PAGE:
Musings

If You’re On The Way To The Grave You Don’t Blame The Hearse

It’s not often we’ve sat here with the Hawks having a losing streak this long (although, full disclosure, I think a losing streak that includes two losses in the gimmicks that come after 60 minutes shouldn’t really count, but here we are. A different breeze and the Hawks merely would have lost three of five). When dealing with something unfamiliar there’s a tendency to overreact, if not outright panic. The Hawks do face some issues, so let’s get to them.

-The power play. Whatever problems the Hawks have, and really any team, you can paper over them if you’re cashing in on the power play. Especially as the Hawks generate the most opportunities in the league, which kind of lets you know they aren’t that bad at even-strength. In fact, they’re good. Your top three teams in the league on the power play are Tampa, Nashville, and Winnipeg, who just happen to be three of the top teams in the league right now. They’re solid outfits without the added bonus, but Pittsburgh, the Islanders, and the Leafs have been able to buttress their holes by scoring a bunch on the power play as well.

While Joel Quenneville doesn’t want to admit it, the biggest problem on the power play is that the Hawks can’t get into the zone consistently and with control. The Hawks, at least at the moment, aren’t a great forechecking team. If they were to dump the puck in, who do you trust to go get it back? Saad? Toews? Anisimov can’t get there in time. Panik maybe? Again, you can’t really say for sure with any of them.

So the Hawks want to carry it in all the time, but other teams know this. They’re standing up at their line, and also dragging one behind to counter this dumbass, drop-pass to Kane to let him do it all himself. That doesn’t work unless you’ve somehow backed at least a couple penalty killers off the line.

But like everything else on this team, it’s hard to know how to line that up. Do you put Toews and Saad on one unit? Let’s run with that. Have them with Schmaltz. Run it through Schmaltz on the left half-boards, mirroring what you’d do on the other unit with Kane. Have Forsling on the point and Anisimov playing, “Annette Frontpresence.” This gives Schmaltz three passing options from there–the point, cross-ice, and high slot–all of which can one-time a pass. If teams start to cheat there and smother, Forsling and Saad/Toews can exploit that space on the other side.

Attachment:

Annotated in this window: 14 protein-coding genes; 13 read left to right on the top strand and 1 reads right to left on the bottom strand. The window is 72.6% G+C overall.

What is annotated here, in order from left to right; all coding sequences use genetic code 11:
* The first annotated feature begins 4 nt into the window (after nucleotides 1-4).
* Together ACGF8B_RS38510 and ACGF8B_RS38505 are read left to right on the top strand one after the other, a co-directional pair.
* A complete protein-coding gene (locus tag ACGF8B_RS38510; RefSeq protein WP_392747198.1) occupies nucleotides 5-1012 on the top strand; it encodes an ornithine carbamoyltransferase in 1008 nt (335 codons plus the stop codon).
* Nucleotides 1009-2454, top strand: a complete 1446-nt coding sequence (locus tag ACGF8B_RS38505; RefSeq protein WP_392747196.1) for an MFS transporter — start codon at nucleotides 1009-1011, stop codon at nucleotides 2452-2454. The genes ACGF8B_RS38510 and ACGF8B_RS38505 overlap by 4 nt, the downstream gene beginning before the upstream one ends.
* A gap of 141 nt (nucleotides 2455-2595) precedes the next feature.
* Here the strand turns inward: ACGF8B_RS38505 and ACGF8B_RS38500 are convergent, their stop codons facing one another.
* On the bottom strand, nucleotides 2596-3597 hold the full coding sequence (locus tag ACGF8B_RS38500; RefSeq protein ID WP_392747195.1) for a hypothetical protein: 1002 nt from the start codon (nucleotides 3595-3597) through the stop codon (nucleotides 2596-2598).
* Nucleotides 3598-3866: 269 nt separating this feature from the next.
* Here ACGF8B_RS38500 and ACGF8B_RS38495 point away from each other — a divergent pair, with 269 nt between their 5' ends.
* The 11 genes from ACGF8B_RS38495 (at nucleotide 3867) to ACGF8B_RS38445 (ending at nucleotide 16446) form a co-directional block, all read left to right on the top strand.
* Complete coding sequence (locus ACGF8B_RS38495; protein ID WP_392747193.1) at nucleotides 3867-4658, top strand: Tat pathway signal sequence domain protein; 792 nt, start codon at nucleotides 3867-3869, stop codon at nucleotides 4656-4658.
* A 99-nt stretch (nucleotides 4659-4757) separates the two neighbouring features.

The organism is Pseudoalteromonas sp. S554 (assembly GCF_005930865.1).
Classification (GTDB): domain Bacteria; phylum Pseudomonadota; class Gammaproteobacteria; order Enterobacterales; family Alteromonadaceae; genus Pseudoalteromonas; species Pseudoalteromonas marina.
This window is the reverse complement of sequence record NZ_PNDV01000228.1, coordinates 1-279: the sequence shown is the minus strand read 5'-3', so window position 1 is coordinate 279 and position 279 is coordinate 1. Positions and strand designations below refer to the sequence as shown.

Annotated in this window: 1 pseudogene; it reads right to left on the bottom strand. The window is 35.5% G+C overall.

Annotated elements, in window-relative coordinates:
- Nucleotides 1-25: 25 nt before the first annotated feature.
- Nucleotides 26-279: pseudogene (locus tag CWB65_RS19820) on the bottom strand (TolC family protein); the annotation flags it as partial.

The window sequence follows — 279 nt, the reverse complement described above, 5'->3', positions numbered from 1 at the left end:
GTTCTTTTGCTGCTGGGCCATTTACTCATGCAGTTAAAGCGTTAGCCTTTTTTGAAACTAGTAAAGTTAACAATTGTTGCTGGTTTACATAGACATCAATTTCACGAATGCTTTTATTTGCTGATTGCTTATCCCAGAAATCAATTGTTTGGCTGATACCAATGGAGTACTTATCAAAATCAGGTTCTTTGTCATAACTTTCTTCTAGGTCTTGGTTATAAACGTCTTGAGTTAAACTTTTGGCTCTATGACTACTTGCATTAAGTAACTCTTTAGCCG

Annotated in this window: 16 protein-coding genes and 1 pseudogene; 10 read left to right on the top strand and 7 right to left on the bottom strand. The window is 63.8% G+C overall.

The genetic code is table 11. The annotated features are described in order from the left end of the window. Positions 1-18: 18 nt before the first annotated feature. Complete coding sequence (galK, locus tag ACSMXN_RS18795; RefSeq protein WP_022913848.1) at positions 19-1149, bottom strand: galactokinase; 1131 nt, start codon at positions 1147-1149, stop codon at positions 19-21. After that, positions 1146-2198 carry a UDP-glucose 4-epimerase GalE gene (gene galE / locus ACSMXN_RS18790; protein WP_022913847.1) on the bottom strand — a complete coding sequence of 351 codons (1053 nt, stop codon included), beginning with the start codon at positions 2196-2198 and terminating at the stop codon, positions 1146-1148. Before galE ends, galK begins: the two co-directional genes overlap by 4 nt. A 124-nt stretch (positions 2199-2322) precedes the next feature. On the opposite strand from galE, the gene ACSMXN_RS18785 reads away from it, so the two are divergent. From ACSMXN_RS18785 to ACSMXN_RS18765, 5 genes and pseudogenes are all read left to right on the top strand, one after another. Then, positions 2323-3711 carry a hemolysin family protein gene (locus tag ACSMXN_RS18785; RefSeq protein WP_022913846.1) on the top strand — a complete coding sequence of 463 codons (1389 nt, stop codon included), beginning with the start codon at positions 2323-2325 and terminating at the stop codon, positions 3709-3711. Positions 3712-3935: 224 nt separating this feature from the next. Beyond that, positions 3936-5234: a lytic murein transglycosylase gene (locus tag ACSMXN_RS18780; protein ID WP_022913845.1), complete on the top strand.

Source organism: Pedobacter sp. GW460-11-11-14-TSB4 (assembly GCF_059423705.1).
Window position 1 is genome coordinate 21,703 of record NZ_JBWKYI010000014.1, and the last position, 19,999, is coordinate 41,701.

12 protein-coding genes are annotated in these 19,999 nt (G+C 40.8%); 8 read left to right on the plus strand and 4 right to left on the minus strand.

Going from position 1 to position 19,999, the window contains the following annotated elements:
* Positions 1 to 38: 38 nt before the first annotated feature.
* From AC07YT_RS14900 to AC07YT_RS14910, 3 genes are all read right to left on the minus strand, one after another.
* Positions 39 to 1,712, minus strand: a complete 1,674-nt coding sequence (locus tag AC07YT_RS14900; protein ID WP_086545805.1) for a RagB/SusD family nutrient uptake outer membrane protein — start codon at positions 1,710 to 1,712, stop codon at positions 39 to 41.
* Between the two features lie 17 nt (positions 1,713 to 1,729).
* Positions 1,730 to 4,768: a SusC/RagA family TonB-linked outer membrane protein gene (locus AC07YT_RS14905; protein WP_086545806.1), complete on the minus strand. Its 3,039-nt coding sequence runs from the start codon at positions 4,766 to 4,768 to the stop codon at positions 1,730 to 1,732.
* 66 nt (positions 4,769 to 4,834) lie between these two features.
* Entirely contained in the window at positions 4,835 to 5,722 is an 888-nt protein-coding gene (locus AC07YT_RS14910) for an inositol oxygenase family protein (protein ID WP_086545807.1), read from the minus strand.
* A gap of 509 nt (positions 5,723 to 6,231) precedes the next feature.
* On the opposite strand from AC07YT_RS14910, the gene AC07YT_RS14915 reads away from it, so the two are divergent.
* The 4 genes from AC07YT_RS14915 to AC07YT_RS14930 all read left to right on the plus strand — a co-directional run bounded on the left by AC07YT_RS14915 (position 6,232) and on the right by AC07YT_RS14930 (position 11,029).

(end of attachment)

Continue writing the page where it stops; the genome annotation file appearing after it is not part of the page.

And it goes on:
You’re other unit can have Kane running things as usual, with Seabrook, and Top Cat the threats at the point and cross-ice. This is what ADB does and really hasn’t been allowed to. He’s also nifty enough to run things himself if Kane is being smothered. It lacks a right-handed shot to occupy the high-slot, but Keith has played the rover before. It’s not ideal, but you can live with it.

Does that solve your entry problem? Not entirely. The “Kane Unit” doesn’t really have a QB, and I’m not yet convinced that Forsling is one yet on the other. But given how teams are just standing at their line, soft chips into the corner should be recoverable. And you only have to do it for a while before teams at least have to account for it.

And the Hawks just have to pick something and stick with it. This is what we do and we’re going to do it better than you can defend it. Changing your plan every single power play lets both your team and the other one you have no confidence and you have no answers.

The other option is to just team up Kane, Schmaltz, and Top Cat and let them do what they did in the preseason on the power play. Never stop moving, create angles where no one saw them, and just let Anisimov stand there with that dumb look on his face and bank it off him. I know sending three guys out there and saying, “Try shit,” isn’t a great tactical plan, but it probably works better than this.

-The waiving of Tanner Kero today probably signals that Vinnie Smalls is on his way up. He’s not going to solve everything. He’s probably not going to solve much at all. He makes the forwards faster, but speed isn’t the problem at forward. It’s a problem in defense. We’ll save the #FreeKempny discussion for another time.

However, Q’s slotting of Toews down the lineup seems to be something of an admission that he’s a different player than he was. I’ve been calling on the podcast to slot Schmaltz between Saad and Panik, Top Cat with Kane and Anisimov, and Toews between Hartman and whatever other goof you want. Make the other coach pick whether or not Toews gets to see third lines–which I’m fairly sure he will murder–or if they’re going to still treat him like ’13 Toews, freeing up your top two lines. I think he’s slowly getting to this.

 

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